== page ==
Vineyards harbour a wide variety of microorganisms that play a pivotal role in pre- and post-harvest grape quality and will contribute significantly to the final aromatic properties of wine. The aim of the current study was to investigate the spatial distribution of microbial communities within and between individual vineyard management units. For the first time in such a study, we applied the Theory of Sampling (TOS) to sample gapes from adjacent and well established commercial vineyards within the same terroir unit and from several sampling points within each individual vineyard. Cultivation-based and molecular data sets were generated to capture the spatial heterogeneity in microbial populations within and between vineyards and analysed with novel mixed-model networks, which combine sample correlations and microbial community distribution probabilities. The data demonstrate that farming systems have a significant impact on fungal diversity but more importantly that there is significant species heterogeneity between samples in the same vineyard. Cultivation-based methods confirmed that while the same oxidative yeast species dominated in all vineyards, the least treated vineyard displayed significantly higher species richness, including many yeasts with biocontrol potential. The cultivatable yeast population was not fully representative of the more complex populations seen with molecular methods, and only the molecular data allowed discrimination amongst farming practices with multivariate and network analysis methods. Importantly, yeast species distribution is subject to significant intra-vineyard spatial fluctuations and the frequently reported heterogeneity of tank samples of grapes harvested from single vineyards at the same stage of ripeness might therefore, at least in part, be due to the differing microbiota in different sections of the vineyard.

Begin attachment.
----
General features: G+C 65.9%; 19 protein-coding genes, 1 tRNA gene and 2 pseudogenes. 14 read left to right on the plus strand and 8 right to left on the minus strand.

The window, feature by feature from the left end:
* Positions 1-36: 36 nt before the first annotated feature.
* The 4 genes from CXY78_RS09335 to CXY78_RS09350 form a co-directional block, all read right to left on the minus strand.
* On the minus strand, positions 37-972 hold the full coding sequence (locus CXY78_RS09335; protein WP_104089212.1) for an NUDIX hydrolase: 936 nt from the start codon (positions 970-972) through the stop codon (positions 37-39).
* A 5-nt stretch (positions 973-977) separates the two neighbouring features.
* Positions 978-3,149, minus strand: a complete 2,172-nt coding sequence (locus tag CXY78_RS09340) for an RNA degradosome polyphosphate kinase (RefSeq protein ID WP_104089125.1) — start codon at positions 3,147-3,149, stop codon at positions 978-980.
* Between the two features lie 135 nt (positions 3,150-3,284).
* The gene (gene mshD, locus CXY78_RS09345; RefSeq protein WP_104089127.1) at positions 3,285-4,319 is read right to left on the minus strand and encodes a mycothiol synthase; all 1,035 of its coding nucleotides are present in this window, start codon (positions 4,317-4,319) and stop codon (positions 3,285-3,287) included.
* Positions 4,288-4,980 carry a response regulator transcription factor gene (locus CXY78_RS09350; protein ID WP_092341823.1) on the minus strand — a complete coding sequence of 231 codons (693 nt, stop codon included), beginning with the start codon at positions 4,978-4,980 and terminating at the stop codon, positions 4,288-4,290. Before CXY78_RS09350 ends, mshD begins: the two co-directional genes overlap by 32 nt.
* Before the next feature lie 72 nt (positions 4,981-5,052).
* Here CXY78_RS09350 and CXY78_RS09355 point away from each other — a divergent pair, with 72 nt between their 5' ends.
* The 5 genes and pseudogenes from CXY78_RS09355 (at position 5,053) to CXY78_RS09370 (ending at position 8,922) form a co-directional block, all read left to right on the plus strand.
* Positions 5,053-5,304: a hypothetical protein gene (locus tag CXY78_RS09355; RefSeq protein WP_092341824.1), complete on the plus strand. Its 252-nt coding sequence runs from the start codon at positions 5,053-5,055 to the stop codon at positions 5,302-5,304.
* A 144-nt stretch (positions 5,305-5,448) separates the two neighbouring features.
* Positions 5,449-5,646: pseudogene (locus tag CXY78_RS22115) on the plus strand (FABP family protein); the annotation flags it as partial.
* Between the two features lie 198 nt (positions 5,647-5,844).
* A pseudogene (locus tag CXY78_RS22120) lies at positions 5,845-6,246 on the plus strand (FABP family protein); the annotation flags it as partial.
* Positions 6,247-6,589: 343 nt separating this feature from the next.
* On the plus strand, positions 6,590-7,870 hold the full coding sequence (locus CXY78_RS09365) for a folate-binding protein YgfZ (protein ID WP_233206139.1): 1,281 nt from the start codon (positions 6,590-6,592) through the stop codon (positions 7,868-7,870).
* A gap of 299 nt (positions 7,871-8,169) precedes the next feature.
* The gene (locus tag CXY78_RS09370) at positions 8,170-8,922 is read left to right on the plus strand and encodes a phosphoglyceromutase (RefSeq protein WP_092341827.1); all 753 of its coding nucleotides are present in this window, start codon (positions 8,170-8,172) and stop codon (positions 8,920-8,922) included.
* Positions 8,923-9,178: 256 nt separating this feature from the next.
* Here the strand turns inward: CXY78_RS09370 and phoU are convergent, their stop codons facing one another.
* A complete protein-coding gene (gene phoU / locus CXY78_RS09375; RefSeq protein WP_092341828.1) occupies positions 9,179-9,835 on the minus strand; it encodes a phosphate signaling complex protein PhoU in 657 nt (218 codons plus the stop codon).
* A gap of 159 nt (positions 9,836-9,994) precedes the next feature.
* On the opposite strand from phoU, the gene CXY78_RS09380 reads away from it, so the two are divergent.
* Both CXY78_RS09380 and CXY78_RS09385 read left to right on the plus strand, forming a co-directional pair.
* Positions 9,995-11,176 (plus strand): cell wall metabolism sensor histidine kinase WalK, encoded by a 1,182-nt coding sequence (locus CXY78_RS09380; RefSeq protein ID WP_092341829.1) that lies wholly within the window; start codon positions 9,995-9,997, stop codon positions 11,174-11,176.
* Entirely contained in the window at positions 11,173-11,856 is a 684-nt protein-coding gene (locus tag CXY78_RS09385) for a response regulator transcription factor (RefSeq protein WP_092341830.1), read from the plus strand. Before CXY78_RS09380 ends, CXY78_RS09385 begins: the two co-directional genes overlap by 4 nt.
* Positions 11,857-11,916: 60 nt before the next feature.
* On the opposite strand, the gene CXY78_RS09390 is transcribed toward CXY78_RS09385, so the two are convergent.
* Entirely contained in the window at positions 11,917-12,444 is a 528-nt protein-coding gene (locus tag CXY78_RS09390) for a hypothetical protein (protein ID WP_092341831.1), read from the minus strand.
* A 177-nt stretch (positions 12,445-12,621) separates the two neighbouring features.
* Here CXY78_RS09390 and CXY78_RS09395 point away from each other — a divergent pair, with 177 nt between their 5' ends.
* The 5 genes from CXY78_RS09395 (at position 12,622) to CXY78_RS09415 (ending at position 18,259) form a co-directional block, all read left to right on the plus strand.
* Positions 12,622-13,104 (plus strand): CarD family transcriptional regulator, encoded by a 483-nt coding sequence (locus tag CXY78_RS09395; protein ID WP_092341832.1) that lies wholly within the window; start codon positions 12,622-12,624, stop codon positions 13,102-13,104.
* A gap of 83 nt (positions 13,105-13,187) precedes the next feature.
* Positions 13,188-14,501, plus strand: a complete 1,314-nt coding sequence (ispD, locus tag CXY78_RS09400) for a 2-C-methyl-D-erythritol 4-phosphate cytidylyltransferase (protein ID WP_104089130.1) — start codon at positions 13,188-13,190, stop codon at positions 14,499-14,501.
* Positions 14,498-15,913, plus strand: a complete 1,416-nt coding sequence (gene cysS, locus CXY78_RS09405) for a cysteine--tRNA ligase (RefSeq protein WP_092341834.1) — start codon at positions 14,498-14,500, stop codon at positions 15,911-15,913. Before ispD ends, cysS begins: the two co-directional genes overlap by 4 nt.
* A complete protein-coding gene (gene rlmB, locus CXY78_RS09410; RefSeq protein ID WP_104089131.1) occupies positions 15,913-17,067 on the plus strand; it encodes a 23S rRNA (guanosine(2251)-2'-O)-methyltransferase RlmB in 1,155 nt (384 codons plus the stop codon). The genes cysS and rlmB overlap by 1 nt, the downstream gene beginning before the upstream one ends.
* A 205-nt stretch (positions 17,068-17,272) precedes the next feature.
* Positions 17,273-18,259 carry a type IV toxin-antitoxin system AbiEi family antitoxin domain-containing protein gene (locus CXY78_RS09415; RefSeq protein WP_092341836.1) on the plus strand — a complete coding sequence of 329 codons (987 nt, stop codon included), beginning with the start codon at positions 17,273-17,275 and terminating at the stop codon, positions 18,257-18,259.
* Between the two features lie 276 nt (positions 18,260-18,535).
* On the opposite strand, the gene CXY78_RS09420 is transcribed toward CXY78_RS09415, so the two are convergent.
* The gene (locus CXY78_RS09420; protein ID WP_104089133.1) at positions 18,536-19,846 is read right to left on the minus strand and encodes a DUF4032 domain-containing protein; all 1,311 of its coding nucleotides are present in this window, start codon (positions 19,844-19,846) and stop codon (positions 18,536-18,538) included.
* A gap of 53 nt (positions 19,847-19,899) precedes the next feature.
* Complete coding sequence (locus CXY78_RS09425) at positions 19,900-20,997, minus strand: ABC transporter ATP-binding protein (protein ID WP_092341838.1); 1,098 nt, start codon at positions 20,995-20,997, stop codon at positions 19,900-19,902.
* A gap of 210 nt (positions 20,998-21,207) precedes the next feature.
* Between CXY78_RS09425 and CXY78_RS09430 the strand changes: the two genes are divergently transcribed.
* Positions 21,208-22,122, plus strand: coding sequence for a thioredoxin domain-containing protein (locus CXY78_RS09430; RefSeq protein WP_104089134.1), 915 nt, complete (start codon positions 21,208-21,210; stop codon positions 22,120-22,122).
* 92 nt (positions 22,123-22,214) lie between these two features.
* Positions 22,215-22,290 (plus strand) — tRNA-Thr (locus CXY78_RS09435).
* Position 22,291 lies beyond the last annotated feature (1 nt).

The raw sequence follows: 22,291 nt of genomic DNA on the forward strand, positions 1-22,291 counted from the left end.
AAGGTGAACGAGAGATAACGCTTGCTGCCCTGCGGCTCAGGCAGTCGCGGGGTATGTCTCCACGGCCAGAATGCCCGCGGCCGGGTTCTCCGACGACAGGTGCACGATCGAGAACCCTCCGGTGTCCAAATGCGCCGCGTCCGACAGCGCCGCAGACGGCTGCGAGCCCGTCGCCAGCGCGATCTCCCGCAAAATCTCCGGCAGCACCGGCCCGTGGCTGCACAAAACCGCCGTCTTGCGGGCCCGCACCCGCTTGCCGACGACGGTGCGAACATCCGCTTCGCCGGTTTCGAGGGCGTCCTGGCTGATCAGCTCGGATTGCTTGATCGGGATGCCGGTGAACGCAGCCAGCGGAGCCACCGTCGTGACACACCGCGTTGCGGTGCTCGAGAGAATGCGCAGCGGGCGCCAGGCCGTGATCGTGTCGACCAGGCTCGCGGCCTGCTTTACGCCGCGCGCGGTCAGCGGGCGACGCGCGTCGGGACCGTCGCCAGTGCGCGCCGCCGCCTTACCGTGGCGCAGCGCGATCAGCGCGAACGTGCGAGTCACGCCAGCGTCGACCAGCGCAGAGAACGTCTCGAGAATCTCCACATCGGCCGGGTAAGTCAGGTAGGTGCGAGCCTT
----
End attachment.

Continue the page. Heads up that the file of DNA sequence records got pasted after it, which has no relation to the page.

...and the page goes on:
The glossary contains a selection of terms widely used in the botany, cupping, handling, harvesting, processing and marketing of green coffee, particularly in the coffee-producing countries that have participated in the global project on "Improving coffee quality through prevention of mould formation".
It is primarily intended to assist in the understanding of terms that are used in the technical documentation developed under the global project, and which is also available from this website. While much coffee terminology is common among coffee producing countries, some divergences have evolved and specific terms have arisen in some locations, often due to innovations in the post-harvest handling of green coffee.